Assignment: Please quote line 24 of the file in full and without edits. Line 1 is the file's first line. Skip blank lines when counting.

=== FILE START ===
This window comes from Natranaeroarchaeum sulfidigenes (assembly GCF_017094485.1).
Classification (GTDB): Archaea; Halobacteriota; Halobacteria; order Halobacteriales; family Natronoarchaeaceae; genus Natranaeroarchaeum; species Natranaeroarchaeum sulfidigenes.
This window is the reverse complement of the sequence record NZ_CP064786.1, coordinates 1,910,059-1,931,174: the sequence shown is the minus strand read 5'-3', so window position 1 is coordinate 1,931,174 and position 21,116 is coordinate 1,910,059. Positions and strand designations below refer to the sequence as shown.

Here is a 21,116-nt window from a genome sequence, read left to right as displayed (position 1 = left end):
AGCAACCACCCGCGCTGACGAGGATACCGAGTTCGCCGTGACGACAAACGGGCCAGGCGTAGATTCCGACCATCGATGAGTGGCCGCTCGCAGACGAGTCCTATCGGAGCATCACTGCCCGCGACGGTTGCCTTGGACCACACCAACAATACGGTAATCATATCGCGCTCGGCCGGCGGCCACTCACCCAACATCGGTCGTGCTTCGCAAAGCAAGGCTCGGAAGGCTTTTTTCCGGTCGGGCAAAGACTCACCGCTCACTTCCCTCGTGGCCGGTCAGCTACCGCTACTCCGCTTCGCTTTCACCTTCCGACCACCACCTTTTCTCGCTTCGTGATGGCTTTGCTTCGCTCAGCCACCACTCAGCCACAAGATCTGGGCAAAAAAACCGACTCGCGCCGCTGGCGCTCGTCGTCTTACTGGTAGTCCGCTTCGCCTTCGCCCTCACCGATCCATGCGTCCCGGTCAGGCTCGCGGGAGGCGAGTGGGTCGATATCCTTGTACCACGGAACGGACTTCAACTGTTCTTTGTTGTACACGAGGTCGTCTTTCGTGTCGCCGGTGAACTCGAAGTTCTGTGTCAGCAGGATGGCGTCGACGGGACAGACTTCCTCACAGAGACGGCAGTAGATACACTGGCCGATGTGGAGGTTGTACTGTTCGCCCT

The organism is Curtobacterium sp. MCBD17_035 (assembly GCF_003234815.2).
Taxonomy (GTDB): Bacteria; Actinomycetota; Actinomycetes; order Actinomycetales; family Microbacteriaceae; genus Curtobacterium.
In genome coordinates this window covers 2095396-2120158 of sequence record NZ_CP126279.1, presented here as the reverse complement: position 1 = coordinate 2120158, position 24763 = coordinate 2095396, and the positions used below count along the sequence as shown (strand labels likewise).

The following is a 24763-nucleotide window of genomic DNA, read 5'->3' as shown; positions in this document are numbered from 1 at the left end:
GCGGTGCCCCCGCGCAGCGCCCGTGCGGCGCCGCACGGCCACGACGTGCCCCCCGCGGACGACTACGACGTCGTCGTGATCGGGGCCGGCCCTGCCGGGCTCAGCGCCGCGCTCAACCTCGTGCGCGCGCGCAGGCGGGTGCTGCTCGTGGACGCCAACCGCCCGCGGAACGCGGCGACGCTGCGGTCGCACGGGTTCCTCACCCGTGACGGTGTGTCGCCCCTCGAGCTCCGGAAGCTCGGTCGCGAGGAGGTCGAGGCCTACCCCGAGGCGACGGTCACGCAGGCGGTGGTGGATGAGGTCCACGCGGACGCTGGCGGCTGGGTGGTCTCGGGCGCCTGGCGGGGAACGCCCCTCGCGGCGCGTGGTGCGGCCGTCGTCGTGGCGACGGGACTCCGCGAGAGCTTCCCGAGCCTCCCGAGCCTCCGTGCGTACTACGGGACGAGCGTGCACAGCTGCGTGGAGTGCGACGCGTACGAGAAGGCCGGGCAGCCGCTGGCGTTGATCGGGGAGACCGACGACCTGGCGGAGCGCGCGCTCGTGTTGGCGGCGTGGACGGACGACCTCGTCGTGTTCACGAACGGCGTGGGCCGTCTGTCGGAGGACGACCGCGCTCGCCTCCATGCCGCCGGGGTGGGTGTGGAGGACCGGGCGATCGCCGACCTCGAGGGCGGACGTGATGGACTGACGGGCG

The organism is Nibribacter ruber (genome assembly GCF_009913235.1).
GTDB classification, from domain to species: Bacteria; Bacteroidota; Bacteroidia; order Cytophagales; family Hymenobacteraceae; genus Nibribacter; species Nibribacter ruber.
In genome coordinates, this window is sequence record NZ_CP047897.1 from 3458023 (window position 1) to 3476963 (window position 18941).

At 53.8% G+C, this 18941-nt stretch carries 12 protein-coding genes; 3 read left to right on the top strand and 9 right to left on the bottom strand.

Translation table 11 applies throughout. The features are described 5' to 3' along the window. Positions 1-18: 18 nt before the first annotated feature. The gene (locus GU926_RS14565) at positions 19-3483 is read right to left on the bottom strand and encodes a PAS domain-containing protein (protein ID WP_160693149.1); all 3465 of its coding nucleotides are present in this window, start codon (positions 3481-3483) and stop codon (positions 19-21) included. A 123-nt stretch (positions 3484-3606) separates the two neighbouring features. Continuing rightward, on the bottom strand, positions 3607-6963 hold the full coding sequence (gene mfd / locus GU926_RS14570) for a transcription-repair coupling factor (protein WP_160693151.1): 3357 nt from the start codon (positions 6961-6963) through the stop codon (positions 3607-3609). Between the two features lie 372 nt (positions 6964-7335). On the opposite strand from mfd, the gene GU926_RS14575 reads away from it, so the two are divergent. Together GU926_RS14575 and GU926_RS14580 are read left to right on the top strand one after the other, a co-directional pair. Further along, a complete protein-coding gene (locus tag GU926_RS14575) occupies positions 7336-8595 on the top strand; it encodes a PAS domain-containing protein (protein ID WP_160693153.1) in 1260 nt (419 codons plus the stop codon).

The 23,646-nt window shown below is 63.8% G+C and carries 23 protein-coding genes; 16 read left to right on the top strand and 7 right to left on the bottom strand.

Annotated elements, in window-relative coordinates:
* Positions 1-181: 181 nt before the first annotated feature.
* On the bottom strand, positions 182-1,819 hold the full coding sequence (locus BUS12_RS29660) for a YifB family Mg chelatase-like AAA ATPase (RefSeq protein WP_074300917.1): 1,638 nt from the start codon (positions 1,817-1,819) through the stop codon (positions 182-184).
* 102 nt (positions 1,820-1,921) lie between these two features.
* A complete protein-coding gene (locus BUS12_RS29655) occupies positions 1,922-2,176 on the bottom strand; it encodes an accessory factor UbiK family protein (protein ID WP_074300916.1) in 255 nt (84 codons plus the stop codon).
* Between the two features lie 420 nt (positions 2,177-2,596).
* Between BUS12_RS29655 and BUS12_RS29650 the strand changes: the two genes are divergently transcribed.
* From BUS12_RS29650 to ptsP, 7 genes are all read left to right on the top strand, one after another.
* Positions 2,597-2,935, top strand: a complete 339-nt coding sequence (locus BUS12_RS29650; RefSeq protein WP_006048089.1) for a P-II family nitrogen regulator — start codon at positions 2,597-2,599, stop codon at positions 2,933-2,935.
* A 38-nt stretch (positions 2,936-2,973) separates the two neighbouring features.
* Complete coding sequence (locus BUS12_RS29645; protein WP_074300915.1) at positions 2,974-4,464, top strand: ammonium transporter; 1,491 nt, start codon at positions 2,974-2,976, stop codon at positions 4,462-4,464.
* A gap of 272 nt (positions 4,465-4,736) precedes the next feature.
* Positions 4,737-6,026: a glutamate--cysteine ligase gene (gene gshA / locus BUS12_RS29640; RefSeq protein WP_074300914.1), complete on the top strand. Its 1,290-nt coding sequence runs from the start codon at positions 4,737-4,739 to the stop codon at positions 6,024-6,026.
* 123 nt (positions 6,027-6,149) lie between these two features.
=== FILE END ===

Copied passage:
* From BUS12_RS29650 to ptsP, 7 genes are all read left to right on the top strand, one after another.